Laser Master Worlds.

Over 130 Lasers are expected at the National Championships with support from Ards and North Down Borough Council, CH Marine, Quay Marinas and the Guillemot Deli & Kitchen Cafe.

A large Standard fleet will be boosted by the BYC Lasers, many of who make up for their lack of experience at the top end of the fleet with their enthusiasm. Last year's National Champion - Ballyholme’s Liam Glynn - is expected to defend his trophy at his home club, hopefully against the others from the Irish Performance Squad.

Ronan Wallace leads the Irish rankings from 2018 have narrowly missed out on a win at the Ulster’s after losing a protest with Nick Walsh.

Nick Walsh Laser SailorNick Walsh from Royal Cork Yacht Club

Jamie McMahon has ruled the Laser Radials recently winning the Laser Ulster’s from Aisling Keller as well as the Under 21 Laser Radial European title back in May in Porto. Competition with his siblings - Ewan (now in the Standard), Eve and Jack - obviously spurs the Howth sailors on. Jamie and Eve have both been competing in the World Sailing Youth Championships in Poland with both getting some top ten individual race results. It’s great to see some early form for Irish sailors who will be looking forward to the Laser Radial European Youth Championships to be held at Ballyholme Yacht Club next summer.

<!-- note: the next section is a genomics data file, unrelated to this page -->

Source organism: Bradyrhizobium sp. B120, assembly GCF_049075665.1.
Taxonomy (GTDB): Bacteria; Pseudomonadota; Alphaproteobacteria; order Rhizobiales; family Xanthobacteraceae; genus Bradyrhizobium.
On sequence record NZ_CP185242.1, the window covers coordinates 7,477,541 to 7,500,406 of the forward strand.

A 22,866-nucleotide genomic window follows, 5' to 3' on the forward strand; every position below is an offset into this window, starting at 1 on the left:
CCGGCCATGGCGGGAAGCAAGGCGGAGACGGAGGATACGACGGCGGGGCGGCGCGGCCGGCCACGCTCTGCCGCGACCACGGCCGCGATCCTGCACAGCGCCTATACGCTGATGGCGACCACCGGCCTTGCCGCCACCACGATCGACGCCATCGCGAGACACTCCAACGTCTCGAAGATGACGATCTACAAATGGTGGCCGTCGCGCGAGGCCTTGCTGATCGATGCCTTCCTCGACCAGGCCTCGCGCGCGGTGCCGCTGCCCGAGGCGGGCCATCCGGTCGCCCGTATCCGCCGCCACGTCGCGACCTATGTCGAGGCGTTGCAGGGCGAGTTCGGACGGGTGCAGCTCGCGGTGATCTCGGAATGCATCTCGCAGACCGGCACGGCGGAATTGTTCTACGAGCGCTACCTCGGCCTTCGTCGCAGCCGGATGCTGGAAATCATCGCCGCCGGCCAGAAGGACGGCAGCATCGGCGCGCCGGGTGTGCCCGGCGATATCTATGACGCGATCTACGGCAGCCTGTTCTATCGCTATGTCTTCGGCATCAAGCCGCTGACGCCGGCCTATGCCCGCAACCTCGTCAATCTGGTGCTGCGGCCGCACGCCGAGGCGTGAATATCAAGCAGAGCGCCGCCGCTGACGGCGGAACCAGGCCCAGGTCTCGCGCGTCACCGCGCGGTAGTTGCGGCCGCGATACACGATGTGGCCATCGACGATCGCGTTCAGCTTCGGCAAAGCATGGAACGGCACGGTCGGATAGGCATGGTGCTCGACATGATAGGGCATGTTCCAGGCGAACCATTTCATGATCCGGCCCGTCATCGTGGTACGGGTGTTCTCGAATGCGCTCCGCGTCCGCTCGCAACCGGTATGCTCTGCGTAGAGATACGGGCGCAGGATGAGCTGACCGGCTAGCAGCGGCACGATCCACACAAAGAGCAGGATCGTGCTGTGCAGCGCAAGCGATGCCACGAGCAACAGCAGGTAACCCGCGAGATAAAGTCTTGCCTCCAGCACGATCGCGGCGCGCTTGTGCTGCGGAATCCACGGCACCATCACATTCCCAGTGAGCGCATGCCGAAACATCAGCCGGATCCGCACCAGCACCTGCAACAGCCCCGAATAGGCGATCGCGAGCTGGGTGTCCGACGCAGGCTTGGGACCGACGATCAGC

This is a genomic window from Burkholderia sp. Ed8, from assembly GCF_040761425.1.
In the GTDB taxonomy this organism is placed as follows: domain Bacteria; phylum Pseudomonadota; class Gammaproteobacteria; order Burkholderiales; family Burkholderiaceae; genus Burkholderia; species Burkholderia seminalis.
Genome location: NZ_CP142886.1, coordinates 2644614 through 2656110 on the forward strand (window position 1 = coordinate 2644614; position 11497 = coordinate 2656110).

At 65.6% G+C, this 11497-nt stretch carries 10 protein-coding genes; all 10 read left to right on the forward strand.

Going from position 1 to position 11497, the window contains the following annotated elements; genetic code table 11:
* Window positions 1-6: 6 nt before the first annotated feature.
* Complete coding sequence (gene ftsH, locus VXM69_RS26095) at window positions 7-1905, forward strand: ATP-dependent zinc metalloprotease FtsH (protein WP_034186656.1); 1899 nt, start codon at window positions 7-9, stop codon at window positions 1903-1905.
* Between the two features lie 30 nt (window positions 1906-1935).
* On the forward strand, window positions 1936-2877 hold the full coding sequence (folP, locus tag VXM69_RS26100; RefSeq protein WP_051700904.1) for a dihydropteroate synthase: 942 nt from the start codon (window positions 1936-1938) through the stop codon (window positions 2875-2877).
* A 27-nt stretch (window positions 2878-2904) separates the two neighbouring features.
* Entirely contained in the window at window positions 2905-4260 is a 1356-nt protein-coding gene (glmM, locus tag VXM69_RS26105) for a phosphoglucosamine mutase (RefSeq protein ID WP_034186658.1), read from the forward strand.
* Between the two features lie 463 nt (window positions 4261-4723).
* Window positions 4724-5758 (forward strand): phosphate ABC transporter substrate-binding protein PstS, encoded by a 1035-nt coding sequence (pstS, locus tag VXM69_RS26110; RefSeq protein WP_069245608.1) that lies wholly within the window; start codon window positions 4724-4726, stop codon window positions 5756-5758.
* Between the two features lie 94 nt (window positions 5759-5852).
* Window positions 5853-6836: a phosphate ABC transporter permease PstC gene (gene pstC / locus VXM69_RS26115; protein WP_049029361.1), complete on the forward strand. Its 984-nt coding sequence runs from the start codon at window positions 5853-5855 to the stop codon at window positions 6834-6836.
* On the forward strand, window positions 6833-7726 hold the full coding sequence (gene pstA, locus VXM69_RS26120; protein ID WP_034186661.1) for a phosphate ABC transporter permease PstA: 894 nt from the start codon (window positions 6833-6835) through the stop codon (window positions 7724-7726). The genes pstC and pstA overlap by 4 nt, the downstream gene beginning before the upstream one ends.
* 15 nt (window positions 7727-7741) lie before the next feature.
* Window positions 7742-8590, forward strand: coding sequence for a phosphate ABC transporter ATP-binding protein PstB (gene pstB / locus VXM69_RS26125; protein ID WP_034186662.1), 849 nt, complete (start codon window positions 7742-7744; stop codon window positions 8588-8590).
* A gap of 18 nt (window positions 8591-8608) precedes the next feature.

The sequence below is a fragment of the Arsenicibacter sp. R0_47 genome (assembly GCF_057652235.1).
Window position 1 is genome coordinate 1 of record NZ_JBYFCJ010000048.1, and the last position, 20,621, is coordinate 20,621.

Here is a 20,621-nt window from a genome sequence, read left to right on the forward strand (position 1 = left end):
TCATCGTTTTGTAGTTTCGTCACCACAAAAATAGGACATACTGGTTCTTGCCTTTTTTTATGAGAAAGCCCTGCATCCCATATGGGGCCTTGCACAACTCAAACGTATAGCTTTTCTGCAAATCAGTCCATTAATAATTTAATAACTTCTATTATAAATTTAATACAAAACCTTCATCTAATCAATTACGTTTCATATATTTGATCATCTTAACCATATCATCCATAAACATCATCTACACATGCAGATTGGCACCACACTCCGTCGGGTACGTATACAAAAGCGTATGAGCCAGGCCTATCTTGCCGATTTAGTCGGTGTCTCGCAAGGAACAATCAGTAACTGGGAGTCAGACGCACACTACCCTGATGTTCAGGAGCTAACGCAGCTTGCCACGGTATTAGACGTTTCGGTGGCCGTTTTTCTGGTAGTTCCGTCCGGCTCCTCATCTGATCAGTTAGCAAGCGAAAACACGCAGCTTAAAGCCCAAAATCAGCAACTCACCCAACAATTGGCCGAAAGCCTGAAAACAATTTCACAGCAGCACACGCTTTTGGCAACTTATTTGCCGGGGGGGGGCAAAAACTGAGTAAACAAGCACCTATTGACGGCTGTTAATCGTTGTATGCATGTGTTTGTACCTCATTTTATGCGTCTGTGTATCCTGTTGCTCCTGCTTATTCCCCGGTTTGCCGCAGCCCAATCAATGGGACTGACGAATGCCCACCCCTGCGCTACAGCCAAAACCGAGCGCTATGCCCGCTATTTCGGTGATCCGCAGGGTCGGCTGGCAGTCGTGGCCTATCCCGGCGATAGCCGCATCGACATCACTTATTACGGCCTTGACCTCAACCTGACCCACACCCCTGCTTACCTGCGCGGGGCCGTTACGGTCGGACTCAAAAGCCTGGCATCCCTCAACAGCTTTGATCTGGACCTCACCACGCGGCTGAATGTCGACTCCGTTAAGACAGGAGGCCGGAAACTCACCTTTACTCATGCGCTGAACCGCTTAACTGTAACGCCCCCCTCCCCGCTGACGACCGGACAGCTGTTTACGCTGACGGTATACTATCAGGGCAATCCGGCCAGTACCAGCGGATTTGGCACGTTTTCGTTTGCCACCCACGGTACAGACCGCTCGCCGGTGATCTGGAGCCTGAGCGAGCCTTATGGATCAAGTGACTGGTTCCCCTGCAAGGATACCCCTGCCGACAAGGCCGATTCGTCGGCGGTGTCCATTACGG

Jamie mcMahon Laser SailorJamie McMahon

The 4.7 class should see the resumption of competition between the Cork and Dun Laoghaire fleets with RCYC’s Michael Crosbie victorious at East Antrim while the National’s Hugh O’Connor won the Munster at Baltimore.

Entries so far are here

Published in Laser
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With just two races remaining at the Laser Radial World Championships in Sakaiminato, Japan to be sailed on Wednesday, both Irish Olympic campaigners are within reach of the single Irish qualification place for Tokyo 2020. Ten nation places are being decided this week.

Aoife Hopkins (Howth, Co. Dublin) moved up a place after the penultimate day’s racing to 41st place while team-mate Aisling Keller (Nenagh, Co. Tiperary) slipped down the standings from 40th to 49th.

However, Hopkins’ overall position equates to fifth nation while Keller’s result would be tenth nation: mathematically, it is still possible that both sailors could slip outside the criteria on the final day.

The Howth sailor was disqualified for premature starting in the opening race of the day though sailed the course amongst the leading boats. She then scored a 25th in the race that followed while using the single discard to drop the earlier disqualification.

Meanwhile, her team-mate from Lough Derg sailed well in the opening stages of both races but suffered on the downwind legs as conditions were the freshest of the series so far.

“Aoife did exactly what she needed to do after the disqualification - get stuck in and get a good result,” said Rory Fitzpatrick, Irish Sailing’s Head Coach. “Her confidence and momentum are growing with the experience of racing at this level.”

Two final races are scheduled for Wednesday (early-morning Irish time) that will decide the world championship that is currently led by Denmark’s Anne-Marie Rindom.

Subject to qualification for Tokyo 2020 at this opportunity, a selection trial series will follow next year. A further qualification opportunity also exists for European nations in Genoa in April.